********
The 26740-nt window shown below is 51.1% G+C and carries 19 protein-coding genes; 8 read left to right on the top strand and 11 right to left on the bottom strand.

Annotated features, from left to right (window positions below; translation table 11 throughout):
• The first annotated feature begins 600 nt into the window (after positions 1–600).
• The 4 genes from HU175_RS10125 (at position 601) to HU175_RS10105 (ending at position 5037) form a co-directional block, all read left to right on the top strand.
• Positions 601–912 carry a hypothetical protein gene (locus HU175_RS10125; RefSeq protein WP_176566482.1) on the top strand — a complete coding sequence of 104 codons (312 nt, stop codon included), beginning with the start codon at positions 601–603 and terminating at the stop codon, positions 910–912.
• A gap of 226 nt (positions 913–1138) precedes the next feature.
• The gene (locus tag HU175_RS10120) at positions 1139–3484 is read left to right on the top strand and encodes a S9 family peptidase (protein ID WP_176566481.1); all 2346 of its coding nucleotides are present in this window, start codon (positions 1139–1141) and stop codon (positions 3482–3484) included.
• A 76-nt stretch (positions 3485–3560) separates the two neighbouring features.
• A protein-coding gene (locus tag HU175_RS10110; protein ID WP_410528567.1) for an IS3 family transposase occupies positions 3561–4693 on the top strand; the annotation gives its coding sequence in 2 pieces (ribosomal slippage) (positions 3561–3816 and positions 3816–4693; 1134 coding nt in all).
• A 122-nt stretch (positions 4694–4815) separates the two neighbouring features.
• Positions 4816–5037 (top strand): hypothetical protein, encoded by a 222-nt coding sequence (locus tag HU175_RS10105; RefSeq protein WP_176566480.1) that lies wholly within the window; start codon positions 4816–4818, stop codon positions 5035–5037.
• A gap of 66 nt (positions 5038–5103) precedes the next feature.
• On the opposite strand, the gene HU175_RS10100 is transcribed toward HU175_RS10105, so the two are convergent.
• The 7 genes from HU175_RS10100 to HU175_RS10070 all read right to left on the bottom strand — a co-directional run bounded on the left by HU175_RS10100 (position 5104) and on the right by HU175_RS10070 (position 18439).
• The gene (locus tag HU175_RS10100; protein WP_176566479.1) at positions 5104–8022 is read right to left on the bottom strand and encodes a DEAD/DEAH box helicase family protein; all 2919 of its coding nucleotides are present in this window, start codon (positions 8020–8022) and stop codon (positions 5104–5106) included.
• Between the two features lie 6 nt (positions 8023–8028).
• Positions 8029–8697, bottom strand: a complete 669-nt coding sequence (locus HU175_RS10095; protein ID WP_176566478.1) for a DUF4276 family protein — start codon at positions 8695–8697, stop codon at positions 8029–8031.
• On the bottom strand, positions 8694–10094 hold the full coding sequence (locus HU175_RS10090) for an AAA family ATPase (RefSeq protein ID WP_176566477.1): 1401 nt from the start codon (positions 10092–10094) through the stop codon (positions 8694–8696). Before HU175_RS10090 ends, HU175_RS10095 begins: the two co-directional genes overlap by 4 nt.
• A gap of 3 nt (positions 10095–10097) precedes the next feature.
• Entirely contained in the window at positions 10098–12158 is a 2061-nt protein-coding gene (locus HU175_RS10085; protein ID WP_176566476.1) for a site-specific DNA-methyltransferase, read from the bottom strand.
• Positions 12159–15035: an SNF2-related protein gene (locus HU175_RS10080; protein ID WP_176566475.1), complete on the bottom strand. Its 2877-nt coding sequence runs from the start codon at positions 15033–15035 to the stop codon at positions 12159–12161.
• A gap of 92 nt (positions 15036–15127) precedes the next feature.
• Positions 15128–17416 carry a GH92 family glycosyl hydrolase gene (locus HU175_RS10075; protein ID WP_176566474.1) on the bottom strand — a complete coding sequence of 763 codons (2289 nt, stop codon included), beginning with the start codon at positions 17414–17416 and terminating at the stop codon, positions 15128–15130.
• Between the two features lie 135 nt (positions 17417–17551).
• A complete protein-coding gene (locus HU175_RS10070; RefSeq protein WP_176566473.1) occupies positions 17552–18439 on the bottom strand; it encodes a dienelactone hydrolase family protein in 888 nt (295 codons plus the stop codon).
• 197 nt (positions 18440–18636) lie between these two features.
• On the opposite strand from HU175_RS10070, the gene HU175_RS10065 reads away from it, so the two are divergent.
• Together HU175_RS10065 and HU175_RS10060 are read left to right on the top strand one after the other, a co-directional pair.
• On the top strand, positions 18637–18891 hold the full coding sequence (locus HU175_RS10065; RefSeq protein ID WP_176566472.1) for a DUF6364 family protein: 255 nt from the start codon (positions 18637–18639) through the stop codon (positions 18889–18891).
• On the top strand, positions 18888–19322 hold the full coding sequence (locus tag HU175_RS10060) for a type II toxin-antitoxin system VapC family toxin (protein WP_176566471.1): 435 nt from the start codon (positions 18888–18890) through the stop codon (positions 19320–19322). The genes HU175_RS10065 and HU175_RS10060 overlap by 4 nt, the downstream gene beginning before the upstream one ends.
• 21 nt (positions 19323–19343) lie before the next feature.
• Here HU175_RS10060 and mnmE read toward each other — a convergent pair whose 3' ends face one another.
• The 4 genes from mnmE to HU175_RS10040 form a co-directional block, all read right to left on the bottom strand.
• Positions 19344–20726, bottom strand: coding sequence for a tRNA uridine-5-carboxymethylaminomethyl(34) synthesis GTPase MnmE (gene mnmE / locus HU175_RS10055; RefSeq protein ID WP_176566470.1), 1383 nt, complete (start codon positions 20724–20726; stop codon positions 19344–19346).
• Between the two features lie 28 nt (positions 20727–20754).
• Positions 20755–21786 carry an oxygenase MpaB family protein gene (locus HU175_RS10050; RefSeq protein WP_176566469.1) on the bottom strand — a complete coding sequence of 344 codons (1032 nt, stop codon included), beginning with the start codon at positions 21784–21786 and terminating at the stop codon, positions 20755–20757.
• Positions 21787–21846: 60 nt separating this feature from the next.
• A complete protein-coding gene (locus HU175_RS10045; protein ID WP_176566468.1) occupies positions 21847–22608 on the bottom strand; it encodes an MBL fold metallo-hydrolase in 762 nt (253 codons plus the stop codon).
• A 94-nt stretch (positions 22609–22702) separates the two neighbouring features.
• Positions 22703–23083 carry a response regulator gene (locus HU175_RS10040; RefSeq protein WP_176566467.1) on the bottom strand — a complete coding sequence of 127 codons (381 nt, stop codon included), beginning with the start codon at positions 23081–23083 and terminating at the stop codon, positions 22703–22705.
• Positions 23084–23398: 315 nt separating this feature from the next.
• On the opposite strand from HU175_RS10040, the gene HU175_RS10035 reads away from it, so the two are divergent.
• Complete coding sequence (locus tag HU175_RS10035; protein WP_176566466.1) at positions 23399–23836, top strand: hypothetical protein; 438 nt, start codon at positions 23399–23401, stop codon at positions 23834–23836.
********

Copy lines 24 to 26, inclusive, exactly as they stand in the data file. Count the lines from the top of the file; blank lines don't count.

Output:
• Between the two features lie 135 nt (positions 17417–17551).
• A complete protein-coding gene (locus HU175_RS10070; RefSeq protein WP_176566473.1) occupies positions 17552–18439 on the bottom strand; it encodes a dienelactone hydrolase family protein in 888 nt (295 codons plus the stop codon).
• 197 nt (positions 18440–18636) lie between these two features.